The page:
Hence, it is imperative that current deliberations by the government to lift the ban on social egg freezing, should also consider married women under these circumstances.

https://www.bionews.org.uk/page_160205
The egg freezing conundrum in Singapore – not all social and ethical issues can be regulated by law

Unlike in the West, many Asian countries adopt conservative and traditionalist policies towards motherhood and female reproduction. In Singapore, official government policy explicitly discourages and penalises reproduction by single women and same-sex couples, by excluding them from tax rebates, housing, and childcare subsidies that are accessible only to traditional families formed by married heterosexual couples. To date, elective egg freezing for the fertility preservation of single women is still banned in Singapore, as the Government fears that permitting the procedure might encourage delayed marriage and childbearing among the younger generation.

In 2020, Singapore recorded its lowest ever Total Fertility Rate (TFR) of 1.1. Although this anomaly may be partly attributed to disruption of normal social and economic life by the COVID-19 pandemic, the country’s TFR has been sliding downwards over the past few years, due to the increasing societal trend of late marriages and delayed childbearing within the country. This in turn has caused much consternation among government policymakers, as Singapore’s future economic prospects, social stability and available manpower for military conscription may be severely jeopardised by the impending transition into a super-aged society brought about by this demographic crunch.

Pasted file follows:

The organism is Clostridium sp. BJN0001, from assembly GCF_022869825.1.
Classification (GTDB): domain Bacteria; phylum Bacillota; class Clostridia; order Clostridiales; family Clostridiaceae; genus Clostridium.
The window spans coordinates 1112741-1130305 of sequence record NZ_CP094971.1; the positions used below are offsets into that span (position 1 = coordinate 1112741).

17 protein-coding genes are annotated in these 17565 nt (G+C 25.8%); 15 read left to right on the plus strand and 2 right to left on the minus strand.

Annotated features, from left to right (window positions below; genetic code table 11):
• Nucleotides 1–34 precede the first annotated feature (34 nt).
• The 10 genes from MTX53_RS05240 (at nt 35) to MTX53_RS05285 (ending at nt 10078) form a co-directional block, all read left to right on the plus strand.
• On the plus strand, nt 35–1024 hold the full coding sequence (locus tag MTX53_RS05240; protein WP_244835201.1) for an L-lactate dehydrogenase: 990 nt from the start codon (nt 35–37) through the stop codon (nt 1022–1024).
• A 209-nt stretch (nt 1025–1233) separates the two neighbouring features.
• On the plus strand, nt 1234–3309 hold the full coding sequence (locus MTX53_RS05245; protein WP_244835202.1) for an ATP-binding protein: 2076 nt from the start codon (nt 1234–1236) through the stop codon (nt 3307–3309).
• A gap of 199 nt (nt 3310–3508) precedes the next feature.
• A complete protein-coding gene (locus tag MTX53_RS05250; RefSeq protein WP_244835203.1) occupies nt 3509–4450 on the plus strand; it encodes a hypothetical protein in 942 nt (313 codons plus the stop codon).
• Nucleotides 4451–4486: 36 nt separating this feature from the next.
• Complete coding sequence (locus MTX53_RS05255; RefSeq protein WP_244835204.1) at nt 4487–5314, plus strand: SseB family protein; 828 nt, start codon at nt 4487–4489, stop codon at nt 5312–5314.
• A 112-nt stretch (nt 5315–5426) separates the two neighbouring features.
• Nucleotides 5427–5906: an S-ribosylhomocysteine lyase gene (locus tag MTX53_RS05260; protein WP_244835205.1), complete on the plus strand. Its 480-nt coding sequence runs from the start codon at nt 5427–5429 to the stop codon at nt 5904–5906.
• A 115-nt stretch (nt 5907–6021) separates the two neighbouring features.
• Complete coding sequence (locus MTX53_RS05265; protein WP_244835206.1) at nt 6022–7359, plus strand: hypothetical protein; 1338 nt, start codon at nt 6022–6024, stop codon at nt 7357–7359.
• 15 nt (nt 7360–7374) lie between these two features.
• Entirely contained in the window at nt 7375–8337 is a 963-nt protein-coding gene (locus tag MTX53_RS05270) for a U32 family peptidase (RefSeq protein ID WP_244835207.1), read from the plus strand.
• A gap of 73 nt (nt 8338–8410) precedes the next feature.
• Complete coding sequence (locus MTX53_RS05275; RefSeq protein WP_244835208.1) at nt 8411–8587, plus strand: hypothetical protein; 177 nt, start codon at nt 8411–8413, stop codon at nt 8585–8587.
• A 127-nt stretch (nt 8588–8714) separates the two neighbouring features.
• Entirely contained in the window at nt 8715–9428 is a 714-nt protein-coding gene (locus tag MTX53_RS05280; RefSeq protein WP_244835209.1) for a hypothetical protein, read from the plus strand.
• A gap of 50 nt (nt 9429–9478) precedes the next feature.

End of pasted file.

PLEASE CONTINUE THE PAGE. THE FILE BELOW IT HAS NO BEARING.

To counter this worrying demographic trend, the Youth and Women’s wing of the ruling People’s Action Party called for lifting of the ban on social egg freezing, where eggs are harvested from single women and stored for future use without a medical need. Proponents of this elective medical procedure often point to the fact that the competitive and fast-paced society of modern Singapore, coupled with the high costs of living, childcare and education, exert unique pressures on women that make it difficult for them to start a family at a younger age. Instead many are forced to wait or prefer to wait until their financial situation becomes more secure with further career progression and accumulation of more savings.